When the Housing Market Returns to "Normal," How Much Will Residential Construction Employment Rebound?

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FM Commentary

When the Housing Market Returns to "Normal," How Much Will Residential Construction Employment Rebound?

Patrick Simmons

The housing bust induced a 41 percent drop in residential construction jobs between 2006 and 2011.1 Fannie Mae's Economic and Strategic Research (ESR) Group predicts that homebuilding activity will return to "normal" by 2016, with housing starts roughly doubling over the next four years. (See Brian Hughes-Cromwick's and Orawin Velz's recent FM Commentaries.) The return to normal also implies an increase in residential construction employment, but how many jobs will be created by the homebuilding rebound? We explore this topic in our latest edition of Housing Insights.

ESR's housing construction forecast, which predicts that total starts will recover to 1.6 million units by 2016, suggests an increase of about 412,000 residential construction jobs between 2012 and 2016 (see the red 2012 data point and the green 2016 data point in the figure below).2 The expected 20 percent jump in homebuilding employment is roughly three times greater than the expected pace of total job growth during this period. However, we forecast that gains will not be rapid enough to bring back all homebuilding jobs lost during the housing bust. In 2016, the number of residential construction jobs is forecast to remain nearly 1 million fewer than at the peak of the housing boom.

A Return to a “Normal” Housing Market Won’t Restore All of the Lost Homebuilding Jobs

A Return to a “Normal” Housing Market Won’t Restore All of the Lost Homebuilding Jobs

Sources: Census Bureau, Survey of Construction; Bureau of Labor Statistics, Quarterly
Census of Employment and Wages and Current Employment Statistics, ESR forecast

1 “Residential construction jobs” include employment in the construction of residential buildings and residential specialty trade contractors. For a detailed definition, see the accompanying Housing Insights.

2 Each data point in the chart shows residential construction employment (y-axis) and total housing starts (x-axis) for a single year. The figure depicts three periods:  the “pre-housing-bust” period when total housing starts and residential construction jobs were highly correlated (blue data points); the “housing bust and early recovery,” during which the pre-bust linear correlation broke down (red data points); and ESR’s 2016 forecast (green data point). A key assumption of the ESR forecast is that the pre-bust linear relationship between starts and homebuilding employment re-emerges by 2016. For additional description of the forecast methodology used here and for forecast results based on a slightly different methodology, see the accompanying Housing Insights. The straight green line in the chart is used to connect the 2012 and 2016 data points in time sequence and is not intended to indicate an actual forecast path between these years.

The economic implications of a return to homebuilding normalcy extend beyond the forecasted growth in residential construction employment. A rebound in housing construction will produce positive ripple effects throughout the residential sector and across the broader economy by spurring home sales, mortgage lending, purchases of home furnishings, and manufacturing. However, the massive and lingering construction job losses created by the housing bust also present broader economic challenges, as many residential construction workers displaced by the housing downturn might never again find homebuilding jobs and might be forced to find employment in other sectors of the economy.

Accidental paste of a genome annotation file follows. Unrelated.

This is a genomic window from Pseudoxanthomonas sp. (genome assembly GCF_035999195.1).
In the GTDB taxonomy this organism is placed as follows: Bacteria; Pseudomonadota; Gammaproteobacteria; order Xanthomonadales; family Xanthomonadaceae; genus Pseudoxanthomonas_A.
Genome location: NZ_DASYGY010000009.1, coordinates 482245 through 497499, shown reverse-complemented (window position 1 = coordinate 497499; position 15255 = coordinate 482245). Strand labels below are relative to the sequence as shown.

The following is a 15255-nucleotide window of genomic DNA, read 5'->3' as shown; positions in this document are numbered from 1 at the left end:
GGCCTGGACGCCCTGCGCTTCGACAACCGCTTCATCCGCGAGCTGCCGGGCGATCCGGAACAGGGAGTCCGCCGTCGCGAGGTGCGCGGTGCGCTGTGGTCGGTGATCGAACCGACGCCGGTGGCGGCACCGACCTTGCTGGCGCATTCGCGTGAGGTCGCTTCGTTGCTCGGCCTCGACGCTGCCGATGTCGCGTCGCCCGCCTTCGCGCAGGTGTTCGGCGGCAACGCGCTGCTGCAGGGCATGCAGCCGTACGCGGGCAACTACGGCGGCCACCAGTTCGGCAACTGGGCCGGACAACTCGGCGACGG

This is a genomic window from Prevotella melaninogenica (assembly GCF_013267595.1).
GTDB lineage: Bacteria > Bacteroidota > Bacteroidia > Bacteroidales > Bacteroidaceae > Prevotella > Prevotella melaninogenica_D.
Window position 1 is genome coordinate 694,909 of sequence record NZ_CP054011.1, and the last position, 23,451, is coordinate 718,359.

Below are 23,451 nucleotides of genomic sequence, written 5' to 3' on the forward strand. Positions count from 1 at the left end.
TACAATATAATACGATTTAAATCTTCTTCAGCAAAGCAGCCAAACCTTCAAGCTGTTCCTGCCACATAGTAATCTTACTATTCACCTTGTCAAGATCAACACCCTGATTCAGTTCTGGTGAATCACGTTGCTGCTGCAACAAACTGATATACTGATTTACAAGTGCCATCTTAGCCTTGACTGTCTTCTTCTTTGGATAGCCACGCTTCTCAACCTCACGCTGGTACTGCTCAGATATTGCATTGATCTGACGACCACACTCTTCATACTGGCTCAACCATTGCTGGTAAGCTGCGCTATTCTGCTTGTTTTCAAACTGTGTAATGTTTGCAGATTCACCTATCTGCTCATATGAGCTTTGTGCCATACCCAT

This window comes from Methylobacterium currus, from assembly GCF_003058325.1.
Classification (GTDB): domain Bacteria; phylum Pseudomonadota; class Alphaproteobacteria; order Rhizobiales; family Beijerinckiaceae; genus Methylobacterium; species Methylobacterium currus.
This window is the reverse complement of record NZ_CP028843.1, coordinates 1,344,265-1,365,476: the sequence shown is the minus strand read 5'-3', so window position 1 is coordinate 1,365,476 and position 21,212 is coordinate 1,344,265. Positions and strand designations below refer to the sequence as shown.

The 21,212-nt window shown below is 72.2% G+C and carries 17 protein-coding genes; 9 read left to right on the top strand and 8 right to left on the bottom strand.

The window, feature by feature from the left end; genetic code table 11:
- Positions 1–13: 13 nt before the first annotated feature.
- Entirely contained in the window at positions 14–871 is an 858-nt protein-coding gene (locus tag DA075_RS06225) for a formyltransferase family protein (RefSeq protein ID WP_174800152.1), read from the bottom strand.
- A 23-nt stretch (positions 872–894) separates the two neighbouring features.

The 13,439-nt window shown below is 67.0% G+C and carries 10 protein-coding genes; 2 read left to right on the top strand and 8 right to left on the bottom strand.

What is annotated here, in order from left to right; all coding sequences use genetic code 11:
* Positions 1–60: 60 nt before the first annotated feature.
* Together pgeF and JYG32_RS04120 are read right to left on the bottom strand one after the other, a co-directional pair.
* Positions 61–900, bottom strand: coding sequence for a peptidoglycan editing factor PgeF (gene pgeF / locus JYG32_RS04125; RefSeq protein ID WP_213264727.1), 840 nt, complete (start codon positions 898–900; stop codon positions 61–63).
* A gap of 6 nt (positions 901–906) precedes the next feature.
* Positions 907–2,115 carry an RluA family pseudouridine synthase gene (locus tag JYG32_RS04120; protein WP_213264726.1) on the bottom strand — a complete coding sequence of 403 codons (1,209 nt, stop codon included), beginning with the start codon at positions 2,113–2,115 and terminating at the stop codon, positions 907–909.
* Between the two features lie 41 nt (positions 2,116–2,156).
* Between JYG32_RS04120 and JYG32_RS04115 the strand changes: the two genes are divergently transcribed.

Patrick Simmons
Director, Strategic Planning
Economic and Strategic Research Group

May 6, 2013

The author thanks Orawin Velz, Doug Duncan, and Manhong Feng for valuable comments in the creation of this commentary. Of course, all errors and omissions remain the responsibility of the author.

Opinions, analyses, estimates, forecasts and other views of Fannie Mae's Economic and Strategic Research (ESR) group included in this commentary should not be construed as indicating Fannie Mae's business prospects or expected results, are based on a number of assumptions, and are subject to change without notice. How this information affects Fannie Mae will depend on many factors. Although the ESR group bases its opinions, analyses, estimates, forecasts and other views on information it considers reliable, it does not guarantee that the information provided in these materials is accurate, current or suitable for any particular purpose. Changes in the assumptions or the information underlying these views could produce materially different results. The analyses, opinions, estimates, forecasts and other views published by the ESR group represent the views of that group as of the date indicated and do not necessarily represent the views of Fannie Mae or its management.

The views expressed in these articles reflect the personal views of the authors, and do not necessarily reflect the views or policies of any other person, including Fannie Mae or its Conservator. Any figures or estimates included in an article are solely the responsibility of the author.

 

 

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